Success Academy Charters Accused of Pushing Out Problem Kids


A Brooklyn girl who attends Success Academy charter school has struggled since kindergarten to adapt to its strict regulations. Her demerit list has grown because of not following directions, throwing tantrums, throwing pencils, and disobeying teachers. But when principal Candido Brown said she would have to call 911 if the girl continued this bad behavior, her mother withdrew her from the school immediately.

New York City’s Success Academy is a high-performing charter school network. But it has suffered accusations that its accomplishments are due to the practice of “weeding out” likely to fail or difficult students, reports Kate Taylor of The New York Times. Success Academy has denied that this is the case, but interviews by The New York Times and documents obtained by the paper’s staff suggest that some officials in the network have zeroed in on students they would like to see leave.

It is hard to expel a child formally from a charter school because the schools receive public funds. The way to avoid this difficulty is to suspend a child so often that the parents will give up and take the child out. The principal of Fort Greene Success Academy made a list of 16 pupils and headlined the list “Got to Go.” Later, nine of those students had left the school, says Christopher Robbins, reporting for Gothamist.

Emails obtained by the Times showed that teachers were searching for ways to designate certain students as special needs students so the school could tell their parents it was not equipped to teach them. Although a spokesperson for Success Academy said that school officials rebuked the Fort Greene principal, they also defended the suspensions.

The head of Success Academy, Eva Moskowitz, said her school does not “cherry-pick” its students.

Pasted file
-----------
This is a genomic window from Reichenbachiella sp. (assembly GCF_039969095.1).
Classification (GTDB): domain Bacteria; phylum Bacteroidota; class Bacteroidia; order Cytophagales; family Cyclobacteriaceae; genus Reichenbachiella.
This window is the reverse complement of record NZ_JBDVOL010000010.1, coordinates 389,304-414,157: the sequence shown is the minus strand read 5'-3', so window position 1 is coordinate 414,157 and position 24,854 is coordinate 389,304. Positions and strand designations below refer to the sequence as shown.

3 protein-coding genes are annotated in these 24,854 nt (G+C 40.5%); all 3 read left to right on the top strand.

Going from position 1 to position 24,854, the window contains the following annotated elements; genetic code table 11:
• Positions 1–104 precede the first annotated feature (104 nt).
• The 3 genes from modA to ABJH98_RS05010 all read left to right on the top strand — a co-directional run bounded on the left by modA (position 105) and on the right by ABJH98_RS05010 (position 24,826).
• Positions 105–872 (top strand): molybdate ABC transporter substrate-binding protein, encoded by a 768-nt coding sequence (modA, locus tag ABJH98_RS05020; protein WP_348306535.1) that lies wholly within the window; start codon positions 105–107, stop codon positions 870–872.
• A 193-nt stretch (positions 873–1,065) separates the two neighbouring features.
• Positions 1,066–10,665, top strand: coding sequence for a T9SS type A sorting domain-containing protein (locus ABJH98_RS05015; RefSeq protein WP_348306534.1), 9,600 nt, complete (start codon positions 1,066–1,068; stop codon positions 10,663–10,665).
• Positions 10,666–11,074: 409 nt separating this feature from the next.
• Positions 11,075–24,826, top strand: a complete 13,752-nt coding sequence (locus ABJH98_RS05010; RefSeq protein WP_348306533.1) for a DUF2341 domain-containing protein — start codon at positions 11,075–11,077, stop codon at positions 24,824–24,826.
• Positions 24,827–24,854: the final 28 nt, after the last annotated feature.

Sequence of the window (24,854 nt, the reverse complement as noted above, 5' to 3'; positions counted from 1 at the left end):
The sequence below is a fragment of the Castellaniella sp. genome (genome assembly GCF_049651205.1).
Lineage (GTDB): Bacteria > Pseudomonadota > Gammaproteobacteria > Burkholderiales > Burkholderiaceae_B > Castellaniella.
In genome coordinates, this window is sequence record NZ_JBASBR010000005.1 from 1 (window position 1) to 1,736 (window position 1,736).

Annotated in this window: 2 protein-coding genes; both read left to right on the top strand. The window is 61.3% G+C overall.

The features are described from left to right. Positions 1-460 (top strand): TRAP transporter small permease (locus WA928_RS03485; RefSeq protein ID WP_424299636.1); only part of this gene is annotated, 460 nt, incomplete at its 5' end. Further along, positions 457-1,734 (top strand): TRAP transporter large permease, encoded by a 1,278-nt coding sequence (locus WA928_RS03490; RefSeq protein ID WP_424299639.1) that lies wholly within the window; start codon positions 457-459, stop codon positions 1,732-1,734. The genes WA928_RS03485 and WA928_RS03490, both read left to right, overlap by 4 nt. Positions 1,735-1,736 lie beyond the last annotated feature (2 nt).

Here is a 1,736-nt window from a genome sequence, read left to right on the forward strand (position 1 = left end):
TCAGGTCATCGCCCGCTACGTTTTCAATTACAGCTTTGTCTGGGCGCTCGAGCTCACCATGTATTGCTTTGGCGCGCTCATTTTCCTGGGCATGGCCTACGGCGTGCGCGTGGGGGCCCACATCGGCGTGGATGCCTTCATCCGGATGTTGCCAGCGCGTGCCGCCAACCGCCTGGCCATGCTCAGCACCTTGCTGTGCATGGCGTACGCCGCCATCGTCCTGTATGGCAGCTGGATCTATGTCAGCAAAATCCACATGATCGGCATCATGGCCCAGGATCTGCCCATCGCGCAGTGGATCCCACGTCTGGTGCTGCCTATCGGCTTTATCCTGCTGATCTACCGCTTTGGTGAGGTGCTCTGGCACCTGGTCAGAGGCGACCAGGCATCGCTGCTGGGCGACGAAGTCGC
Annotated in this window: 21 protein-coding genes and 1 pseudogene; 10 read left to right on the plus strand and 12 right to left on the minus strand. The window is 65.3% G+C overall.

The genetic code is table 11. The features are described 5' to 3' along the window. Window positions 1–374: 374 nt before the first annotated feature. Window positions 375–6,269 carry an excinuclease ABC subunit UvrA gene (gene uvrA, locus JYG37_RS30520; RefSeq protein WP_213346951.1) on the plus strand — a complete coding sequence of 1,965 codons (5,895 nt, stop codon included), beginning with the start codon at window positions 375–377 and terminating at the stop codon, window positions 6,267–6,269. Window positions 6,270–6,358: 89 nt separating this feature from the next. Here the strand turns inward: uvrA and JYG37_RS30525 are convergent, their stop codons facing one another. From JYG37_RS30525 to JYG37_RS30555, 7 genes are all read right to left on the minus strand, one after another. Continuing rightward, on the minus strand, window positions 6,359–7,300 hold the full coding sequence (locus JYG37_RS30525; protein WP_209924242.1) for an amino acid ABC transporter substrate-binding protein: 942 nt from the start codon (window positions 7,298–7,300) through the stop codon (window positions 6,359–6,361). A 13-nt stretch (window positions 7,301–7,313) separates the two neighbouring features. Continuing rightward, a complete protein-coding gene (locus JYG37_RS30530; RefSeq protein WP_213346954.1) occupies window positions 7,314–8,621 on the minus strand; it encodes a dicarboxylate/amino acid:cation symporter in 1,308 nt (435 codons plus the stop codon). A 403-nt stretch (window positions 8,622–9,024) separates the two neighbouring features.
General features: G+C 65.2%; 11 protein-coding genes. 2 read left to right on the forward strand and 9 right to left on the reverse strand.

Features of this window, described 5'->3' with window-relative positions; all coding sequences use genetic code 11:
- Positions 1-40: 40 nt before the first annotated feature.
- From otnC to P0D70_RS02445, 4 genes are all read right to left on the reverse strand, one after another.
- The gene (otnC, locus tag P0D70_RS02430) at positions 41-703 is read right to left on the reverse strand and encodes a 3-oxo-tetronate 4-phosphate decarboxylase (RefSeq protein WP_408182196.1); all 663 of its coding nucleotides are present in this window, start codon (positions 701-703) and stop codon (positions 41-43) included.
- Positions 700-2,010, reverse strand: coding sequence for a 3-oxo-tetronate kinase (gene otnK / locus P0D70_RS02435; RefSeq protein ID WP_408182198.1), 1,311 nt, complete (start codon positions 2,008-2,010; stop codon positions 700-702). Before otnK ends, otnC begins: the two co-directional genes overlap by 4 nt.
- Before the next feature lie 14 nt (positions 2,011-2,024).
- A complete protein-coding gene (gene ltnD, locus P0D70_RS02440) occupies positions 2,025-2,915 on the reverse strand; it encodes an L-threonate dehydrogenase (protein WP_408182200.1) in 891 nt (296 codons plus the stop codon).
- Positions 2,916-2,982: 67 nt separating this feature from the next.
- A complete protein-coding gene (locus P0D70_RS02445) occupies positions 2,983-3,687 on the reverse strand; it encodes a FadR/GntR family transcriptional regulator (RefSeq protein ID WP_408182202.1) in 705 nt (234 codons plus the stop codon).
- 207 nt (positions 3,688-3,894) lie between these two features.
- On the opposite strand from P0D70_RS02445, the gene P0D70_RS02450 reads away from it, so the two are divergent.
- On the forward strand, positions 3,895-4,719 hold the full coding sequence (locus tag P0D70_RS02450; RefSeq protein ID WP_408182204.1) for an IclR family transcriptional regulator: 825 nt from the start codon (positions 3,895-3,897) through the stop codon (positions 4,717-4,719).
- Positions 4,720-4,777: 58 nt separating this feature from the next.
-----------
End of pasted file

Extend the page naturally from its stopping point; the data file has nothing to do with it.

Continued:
“Similar practices” were reported by current and former employees of other Success schools, the Times says, citing an incident in which a principal at another school “told teachers not to automatically send annual re-enrollment forms home to certain students, because the school did not want those students to come back.”

It was alleged that a school attorney said the withdrawal of one disruptive kid was a “win” for the school.

Charter schools that do “cherry pick” their students create a problem because educators are supposed to help students who are having trouble learning and behaving. Ben Mathis-Lilley, writing for Slate, says he is sure there are many teachers at Success Academy who spend time and energy on helping children.

But charter schools tell parents and politicians they can do a better job than other public schools. Doing a better job makes a case for sending slow learners and poorly-behaved students into the “regular” neighborhood school system.

“So the toxic specter of adult educators viewing certain children as enemies and trying to trick or badger them into quitting is a logical, if not humane, outcome of the incentives involved,” says Mathis-Lilley.

According to an editorial in the New York Post, none of the charges against Success Academy are correct. Only 16 problem kids out of the 11,000 students at Success were on the “Got to Go” list, and the principal who wrote the list was reprimanded.

The paper adds that an Independent Budget Office report found that charters retain more students, including special education students, than traditional public schools.

Success Academy will not let disruptive students keep other children from getting the best education they can get. Students at this network of charter schools are overwhelmingly minority, and the schools are some of the best-performing in the state. Success Academy does not apologize for being a school with high discipline standards.